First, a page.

Categorized | Arts & Entertainment

Documentary filmmaking duo share professional experience

Saeed Husain
Chief Copy Editor

Documentary filmmaking duo Tom Donohue and Dominique LaRoche visited The College of Wooster last week to share their experiences shooting films in Cuba, the Galápagos and the Arctic. Both filmmakers were part of two sessions. In the first, they showed and talked about their films, while in the second, they sat down with students to learn and answer questions about student projects.

Donohue, an Emmy nominee for his work on Afghanistan, has been a part of several film productions and worked for PBS, The Discovery Channel and National Geographic. LaRoche, a French-Canadian journalist, has written for several publications.

Donohue and LaRoche currently run CineWrights, a company that takes amateur filmmakers to locations such as India, Cuba and Thailand, where participants learn how to produce, shoot and edit film on location.

In the first session, titled “Explorations in Documentary Film,” Donohue and LaRoche showed three of their films and later discussed the various aspects of making a documentary film.

One of the films they showed was “Julio de Gibara,” from a CineWright expedition they took to Cuba in April 2016. The six and a half minute short followed the story of Reiner Hernandez Silva, a cookie-seller on the streets of Gibara, Cuba.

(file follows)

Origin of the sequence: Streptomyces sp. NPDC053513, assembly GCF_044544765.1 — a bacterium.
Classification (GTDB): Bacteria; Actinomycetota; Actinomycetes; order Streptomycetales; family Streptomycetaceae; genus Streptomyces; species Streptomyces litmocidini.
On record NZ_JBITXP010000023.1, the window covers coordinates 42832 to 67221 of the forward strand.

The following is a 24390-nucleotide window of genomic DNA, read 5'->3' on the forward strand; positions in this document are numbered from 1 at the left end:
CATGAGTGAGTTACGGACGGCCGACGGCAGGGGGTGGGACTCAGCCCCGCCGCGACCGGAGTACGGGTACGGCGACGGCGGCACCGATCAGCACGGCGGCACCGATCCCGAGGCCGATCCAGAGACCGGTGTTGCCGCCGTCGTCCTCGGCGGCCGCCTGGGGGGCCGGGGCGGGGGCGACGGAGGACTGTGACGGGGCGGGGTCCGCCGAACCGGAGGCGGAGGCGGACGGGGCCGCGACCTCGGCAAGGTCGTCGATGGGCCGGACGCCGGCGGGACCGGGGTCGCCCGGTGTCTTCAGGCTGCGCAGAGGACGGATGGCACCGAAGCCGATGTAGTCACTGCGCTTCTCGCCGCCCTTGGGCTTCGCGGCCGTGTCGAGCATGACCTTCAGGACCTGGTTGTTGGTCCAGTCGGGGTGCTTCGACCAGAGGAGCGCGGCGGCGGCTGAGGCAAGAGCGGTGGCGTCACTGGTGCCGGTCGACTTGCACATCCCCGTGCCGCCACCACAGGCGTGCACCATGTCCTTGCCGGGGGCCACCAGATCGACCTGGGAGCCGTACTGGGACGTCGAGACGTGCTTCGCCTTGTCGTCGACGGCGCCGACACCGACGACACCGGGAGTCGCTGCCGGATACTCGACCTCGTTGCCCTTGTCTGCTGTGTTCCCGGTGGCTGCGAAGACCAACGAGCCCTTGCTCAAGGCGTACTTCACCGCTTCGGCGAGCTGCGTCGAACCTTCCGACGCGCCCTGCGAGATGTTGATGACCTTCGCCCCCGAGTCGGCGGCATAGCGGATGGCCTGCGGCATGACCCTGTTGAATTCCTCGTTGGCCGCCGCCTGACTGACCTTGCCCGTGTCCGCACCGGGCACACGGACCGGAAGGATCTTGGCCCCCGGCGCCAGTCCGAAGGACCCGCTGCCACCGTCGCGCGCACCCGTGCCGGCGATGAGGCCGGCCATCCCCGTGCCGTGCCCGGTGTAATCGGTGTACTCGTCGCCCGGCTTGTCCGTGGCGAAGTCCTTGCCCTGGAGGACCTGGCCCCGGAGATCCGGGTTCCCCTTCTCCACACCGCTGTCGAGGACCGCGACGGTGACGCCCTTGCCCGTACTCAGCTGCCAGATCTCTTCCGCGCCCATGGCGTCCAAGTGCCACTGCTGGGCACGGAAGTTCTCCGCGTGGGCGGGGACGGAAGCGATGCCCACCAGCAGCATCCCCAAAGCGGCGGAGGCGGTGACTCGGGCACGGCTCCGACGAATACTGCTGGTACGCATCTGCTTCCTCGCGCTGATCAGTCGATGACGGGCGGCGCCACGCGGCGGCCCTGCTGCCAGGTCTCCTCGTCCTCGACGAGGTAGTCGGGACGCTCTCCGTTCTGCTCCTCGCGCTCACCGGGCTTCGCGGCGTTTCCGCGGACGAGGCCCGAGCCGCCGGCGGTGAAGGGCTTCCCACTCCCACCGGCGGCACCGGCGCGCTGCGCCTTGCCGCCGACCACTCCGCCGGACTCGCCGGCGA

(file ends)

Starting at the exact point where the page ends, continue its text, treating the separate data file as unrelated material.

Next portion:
Reiner would attract customers by singing, with his vocal prowess bringing him more fame than his cookies. This led him to being called “Julio” by the townspeople, after the Spanish singer Julio Iglesias.

It followed LaRoche’s philosophy of finding the extraordinary in the ordinary. An ordinary person was found with an extraordinary talent in singing.

In the student session held the following day, Donohoue and LaRoche individually asked each student about their interests and the types of films they were keen on creating. They also encouraged students to submit to the growing number of film festivals that wanted documentary shorts made by students, terming them a good platform for self-promotion.

In an interactive session, the filmmakers answered any questions the students had.

LaRoche, answering a question about building trust between the subject and the filmmaker said, “People want to tell their own story, but they’re afraid to do that because they’re afraid that they might be judged. If you create that trust, they will open up.”

On filmmaking in Cuba, a country only recently opened up for Americans, they were asked if they felt pressured to create a specific story on the island nation. LaRoche commented, “It’s hard to be objective because you always have an angle, and that creates a separation between human beings. That’s why I choose to be a storyteller instead of someone just reporting facts.”

She then talked about humankind being closer than what most think: “You could be from Cuba or the United States, but still have a connection.”

Talking about the filmmaking process they have with those who go on their CineWright tours, Donohue said, “You don’t know the country, but within a few days you connect with the people, find that unique story and ultimately make that movie.”

The event was organized by Dr. Greg Shaya, associate professor and chair of the department of French and Francophone studies. It was sponsored by the Program in Film Studies at The College of

Wooster, the Cultural Events Committee and the Hayden Schilling Fund in the depart

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